…and Classic Design. FABRIC THAT STANDS THE TEST OF TIME: You can resort to wearing this even if it’s not exactly considered “RESORT” wear.
Personally the design reminds me of an old fashioned Italian style picnic. But that is why I love my gingham lined wicker picnic basket & pieces of gingham paper lined small wicker trays for storing cheese in the fridge. In summer I sometimes wear a head scarf on the beach with denim on one side & you guessed it….gingham on the other, conjuring up images of Annette Funicello in the movie beach blanket bingo. Don’t even remember the movie but I’m sure they had loads of fun shooting it. Gingham is a timeless piece when it’s not overdone – or It can be too cutesy.
FYI The word “gingham” is derived from the Malay word “genggang” meaning striped. Gingham fabric first started off as a stripe pattern when it was first imported to Europe in the 17th century, but crazy folks making fabrics in Manchester England experimented with check versions. Over time the word gingham evolved to be mostly associated with the check pattern.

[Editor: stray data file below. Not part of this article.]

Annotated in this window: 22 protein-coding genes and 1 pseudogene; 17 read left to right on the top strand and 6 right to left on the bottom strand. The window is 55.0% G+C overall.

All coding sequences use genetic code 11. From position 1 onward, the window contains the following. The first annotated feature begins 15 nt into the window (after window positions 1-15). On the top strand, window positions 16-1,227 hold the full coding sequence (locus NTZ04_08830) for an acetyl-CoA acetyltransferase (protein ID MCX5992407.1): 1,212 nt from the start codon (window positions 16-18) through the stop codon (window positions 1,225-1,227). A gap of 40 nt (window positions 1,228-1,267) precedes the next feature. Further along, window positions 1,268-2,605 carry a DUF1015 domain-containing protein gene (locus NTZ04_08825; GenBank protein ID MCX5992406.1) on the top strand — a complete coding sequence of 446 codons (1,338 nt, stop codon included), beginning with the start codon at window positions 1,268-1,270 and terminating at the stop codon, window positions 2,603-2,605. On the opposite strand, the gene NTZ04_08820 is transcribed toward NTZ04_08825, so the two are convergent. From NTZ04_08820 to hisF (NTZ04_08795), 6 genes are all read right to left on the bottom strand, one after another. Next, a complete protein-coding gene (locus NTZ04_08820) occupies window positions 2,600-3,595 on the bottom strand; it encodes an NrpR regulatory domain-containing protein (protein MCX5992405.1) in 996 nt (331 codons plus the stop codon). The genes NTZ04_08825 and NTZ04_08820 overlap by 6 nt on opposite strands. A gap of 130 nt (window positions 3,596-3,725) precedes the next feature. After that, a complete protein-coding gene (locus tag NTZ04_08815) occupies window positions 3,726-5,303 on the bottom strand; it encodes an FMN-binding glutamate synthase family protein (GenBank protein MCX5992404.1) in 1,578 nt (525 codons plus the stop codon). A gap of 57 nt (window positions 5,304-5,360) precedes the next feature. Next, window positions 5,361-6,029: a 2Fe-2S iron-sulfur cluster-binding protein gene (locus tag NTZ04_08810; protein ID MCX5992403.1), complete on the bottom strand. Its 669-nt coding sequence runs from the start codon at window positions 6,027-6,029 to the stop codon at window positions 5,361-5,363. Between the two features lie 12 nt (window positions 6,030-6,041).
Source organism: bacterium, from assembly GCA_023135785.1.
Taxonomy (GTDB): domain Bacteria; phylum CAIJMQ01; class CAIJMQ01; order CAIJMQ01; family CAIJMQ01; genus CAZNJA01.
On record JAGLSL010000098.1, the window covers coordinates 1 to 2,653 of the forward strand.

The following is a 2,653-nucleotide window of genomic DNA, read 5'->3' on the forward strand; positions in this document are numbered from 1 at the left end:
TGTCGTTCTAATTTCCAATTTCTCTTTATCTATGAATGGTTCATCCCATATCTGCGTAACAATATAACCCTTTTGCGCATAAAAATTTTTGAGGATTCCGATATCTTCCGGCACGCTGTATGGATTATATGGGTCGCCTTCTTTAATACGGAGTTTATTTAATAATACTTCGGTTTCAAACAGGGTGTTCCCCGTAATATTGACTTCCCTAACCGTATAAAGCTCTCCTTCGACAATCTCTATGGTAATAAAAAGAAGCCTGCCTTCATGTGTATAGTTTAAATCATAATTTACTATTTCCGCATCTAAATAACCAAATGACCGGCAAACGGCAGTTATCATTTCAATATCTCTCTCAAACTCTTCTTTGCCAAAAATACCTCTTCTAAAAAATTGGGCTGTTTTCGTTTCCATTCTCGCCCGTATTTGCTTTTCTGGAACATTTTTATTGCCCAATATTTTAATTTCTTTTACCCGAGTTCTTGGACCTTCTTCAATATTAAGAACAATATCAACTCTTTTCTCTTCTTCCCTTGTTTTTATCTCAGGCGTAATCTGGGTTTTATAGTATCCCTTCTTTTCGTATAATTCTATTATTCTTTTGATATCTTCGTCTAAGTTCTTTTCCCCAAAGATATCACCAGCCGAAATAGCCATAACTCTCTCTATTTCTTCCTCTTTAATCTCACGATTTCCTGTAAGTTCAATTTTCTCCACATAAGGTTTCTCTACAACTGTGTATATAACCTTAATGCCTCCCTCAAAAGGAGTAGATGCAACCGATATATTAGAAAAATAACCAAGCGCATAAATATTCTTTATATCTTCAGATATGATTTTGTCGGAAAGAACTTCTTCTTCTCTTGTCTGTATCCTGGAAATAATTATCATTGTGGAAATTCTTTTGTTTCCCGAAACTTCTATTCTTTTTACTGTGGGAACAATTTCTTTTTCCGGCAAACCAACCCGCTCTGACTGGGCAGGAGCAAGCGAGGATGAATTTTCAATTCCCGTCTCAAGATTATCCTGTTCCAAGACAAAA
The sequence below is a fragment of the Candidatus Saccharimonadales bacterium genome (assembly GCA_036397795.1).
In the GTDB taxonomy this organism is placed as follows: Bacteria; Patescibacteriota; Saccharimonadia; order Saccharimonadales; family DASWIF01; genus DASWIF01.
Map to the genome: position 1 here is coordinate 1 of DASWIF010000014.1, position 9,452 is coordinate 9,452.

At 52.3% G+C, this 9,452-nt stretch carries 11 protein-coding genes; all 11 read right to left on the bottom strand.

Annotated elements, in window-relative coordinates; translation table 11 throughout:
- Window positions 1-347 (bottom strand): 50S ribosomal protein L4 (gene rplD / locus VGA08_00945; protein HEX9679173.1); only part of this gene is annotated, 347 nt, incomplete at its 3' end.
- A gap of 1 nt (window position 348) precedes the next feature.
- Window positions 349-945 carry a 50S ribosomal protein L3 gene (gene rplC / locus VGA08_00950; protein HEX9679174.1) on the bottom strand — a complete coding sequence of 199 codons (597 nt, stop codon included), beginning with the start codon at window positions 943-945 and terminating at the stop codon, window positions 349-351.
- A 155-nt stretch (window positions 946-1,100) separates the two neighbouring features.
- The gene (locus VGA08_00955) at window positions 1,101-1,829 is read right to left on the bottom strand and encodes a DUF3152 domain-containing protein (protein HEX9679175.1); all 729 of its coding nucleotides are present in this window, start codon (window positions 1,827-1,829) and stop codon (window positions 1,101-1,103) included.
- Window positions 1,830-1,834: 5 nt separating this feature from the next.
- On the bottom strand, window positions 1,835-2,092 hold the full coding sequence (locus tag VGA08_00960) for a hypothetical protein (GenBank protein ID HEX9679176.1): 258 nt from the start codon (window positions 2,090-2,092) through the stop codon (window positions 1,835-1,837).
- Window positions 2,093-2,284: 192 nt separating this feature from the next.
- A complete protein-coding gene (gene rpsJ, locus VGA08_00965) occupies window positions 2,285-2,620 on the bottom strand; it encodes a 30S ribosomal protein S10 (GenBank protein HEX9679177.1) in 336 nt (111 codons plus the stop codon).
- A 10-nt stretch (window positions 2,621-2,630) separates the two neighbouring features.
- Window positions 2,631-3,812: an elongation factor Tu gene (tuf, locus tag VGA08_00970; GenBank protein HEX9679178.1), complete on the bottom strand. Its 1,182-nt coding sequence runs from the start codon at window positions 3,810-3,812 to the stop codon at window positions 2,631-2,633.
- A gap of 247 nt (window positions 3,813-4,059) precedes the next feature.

In the 50s, women wore gingham dresses, but men rarely wore gingham shirts. We know this from watching a few episodes of Mad Men.
In 1963, James Bond (Sean Connery) sported a large blue and white gingham check shirt with his swimsuit in From Russia with Love. Casual stuff.
In the 80s and 90s, bankers never took gingham seriously. Neither Patrick Bateman nor Gordon Gekko would even consider wearing it to work.
At some stage, perhaps due to marketing of Ralph Lauren, gingham dress shirts went mainstream. Natty British socialites wore them to rugby matches. Suburban WASPS embraced gingham as the perfect shirt to wear under their blue blazer with their white pants when they went to the country club. Glenn Beck wore them on TV. Frat boys wore them to class. Now wearing a shirt or dress can be fashionable when kept simple.
Research taken from “The Proper Cloth.”